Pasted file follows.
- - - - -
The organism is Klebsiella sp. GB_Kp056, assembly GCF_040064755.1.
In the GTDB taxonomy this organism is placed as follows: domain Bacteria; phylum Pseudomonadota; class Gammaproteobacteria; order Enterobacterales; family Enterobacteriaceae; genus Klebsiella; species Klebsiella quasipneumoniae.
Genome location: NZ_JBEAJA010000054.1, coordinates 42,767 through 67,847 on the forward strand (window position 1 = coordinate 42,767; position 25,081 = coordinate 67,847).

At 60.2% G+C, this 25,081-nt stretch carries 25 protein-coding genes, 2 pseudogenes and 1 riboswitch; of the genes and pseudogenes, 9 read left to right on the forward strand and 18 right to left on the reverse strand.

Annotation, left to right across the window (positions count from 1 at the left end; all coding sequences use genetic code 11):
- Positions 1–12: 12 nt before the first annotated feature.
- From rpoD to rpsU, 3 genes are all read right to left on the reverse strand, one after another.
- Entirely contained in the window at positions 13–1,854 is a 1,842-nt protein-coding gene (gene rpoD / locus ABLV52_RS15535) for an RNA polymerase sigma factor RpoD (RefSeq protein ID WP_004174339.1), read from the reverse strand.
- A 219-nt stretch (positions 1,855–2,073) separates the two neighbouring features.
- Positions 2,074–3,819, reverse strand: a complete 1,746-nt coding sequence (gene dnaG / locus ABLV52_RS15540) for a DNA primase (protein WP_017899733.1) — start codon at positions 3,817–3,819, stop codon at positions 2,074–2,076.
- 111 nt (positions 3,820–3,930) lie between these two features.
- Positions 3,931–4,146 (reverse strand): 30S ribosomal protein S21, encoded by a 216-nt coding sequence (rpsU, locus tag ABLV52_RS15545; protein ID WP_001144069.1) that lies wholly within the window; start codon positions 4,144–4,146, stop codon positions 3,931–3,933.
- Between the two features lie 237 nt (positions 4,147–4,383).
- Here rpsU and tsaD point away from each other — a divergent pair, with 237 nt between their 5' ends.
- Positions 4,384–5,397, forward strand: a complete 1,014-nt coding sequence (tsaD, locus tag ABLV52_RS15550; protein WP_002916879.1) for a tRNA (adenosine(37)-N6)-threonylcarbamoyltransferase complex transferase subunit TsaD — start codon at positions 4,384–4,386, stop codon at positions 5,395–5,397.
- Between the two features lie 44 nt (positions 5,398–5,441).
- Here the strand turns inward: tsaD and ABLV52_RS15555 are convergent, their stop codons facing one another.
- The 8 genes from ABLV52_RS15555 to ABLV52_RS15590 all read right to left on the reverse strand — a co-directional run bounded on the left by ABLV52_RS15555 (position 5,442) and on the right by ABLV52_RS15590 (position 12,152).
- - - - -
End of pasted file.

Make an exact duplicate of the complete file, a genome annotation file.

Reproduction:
The organism is Klebsiella sp. GB_Kp056, assembly GCF_040064755.1.
In the GTDB taxonomy this organism is placed as follows: domain Bacteria; phylum Pseudomonadota; class Gammaproteobacteria; order Enterobacterales; family Enterobacteriaceae; genus Klebsiella; species Klebsiella quasipneumoniae.
Genome location: NZ_JBEAJA010000054.1, coordinates 42,767 through 67,847 on the forward strand (window position 1 = coordinate 42,767; position 25,081 = coordinate 67,847).

At 60.2% G+C, this 25,081-nt stretch carries 25 protein-coding genes, 2 pseudogenes and 1 riboswitch; of the genes and pseudogenes, 9 read left to right on the forward strand and 18 right to left on the reverse strand.

Annotation, left to right across the window (positions count from 1 at the left end; all coding sequences use genetic code 11):
- Positions 1–12: 12 nt before the first annotated feature.
- From rpoD to rpsU, 3 genes are all read right to left on the reverse strand, one after another.
- Entirely contained in the window at positions 13–1,854 is a 1,842-nt protein-coding gene (gene rpoD / locus ABLV52_RS15535) for an RNA polymerase sigma factor RpoD (RefSeq protein ID WP_004174339.1), read from the reverse strand.
- A 219-nt stretch (positions 1,855–2,073) separates the two neighbouring features.
- Positions 2,074–3,819, reverse strand: a complete 1,746-nt coding sequence (gene dnaG / locus ABLV52_RS15540) for a DNA primase (protein WP_017899733.1) — start codon at positions 3,817–3,819, stop codon at positions 2,074–2,076.
- 111 nt (positions 3,820–3,930) lie between these two features.
- Positions 3,931–4,146 (reverse strand): 30S ribosomal protein S21, encoded by a 216-nt coding sequence (rpsU, locus tag ABLV52_RS15545; protein ID WP_001144069.1) that lies wholly within the window; start codon positions 4,144–4,146, stop codon positions 3,931–3,933.
- Between the two features lie 237 nt (positions 4,147–4,383).
- Here rpsU and tsaD point away from each other — a divergent pair, with 237 nt between their 5' ends.
- Positions 4,384–5,397, forward strand: a complete 1,014-nt coding sequence (tsaD, locus tag ABLV52_RS15550; protein WP_002916879.1) for a tRNA (adenosine(37)-N6)-threonylcarbamoyltransferase complex transferase subunit TsaD — start codon at positions 4,384–4,386, stop codon at positions 5,395–5,397.
- Between the two features lie 44 nt (positions 5,398–5,441).
- Here the strand turns inward: tsaD and ABLV52_RS15555 are convergent, their stop codons facing one another.
- The 8 genes from ABLV52_RS15555 to ABLV52_RS15590 all read right to left on the reverse strand — a co-directional run bounded on the left by ABLV52_RS15555 (position 5,442) and on the right by ABLV52_RS15590 (position 12,152).